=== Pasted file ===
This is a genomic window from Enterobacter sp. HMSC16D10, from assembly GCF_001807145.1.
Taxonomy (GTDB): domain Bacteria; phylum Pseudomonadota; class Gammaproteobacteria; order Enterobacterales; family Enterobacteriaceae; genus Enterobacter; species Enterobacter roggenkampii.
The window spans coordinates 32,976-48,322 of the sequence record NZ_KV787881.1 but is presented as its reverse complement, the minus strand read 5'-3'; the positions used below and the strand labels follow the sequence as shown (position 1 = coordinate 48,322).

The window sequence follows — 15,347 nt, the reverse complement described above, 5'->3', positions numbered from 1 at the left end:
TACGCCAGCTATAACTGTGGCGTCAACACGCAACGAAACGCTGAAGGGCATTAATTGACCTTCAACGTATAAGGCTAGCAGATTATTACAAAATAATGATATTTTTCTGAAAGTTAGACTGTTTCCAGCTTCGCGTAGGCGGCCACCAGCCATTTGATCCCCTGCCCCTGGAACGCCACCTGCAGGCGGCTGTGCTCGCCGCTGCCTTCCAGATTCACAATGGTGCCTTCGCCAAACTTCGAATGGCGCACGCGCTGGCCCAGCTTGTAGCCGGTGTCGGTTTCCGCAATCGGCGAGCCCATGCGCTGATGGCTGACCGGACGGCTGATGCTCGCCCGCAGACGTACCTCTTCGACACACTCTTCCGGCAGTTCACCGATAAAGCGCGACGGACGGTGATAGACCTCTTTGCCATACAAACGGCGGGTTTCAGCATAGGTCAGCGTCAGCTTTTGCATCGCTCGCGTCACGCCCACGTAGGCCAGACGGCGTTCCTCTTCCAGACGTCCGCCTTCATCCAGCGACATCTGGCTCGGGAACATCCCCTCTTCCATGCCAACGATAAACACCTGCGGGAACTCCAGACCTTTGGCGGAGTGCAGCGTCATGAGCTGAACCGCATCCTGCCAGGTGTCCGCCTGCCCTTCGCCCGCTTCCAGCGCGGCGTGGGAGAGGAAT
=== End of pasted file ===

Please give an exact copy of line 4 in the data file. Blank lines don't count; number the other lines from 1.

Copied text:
The window sequence follows — 15,347 nt, the reverse complement described above, 5'->3', positions numbered from 1 at the left end: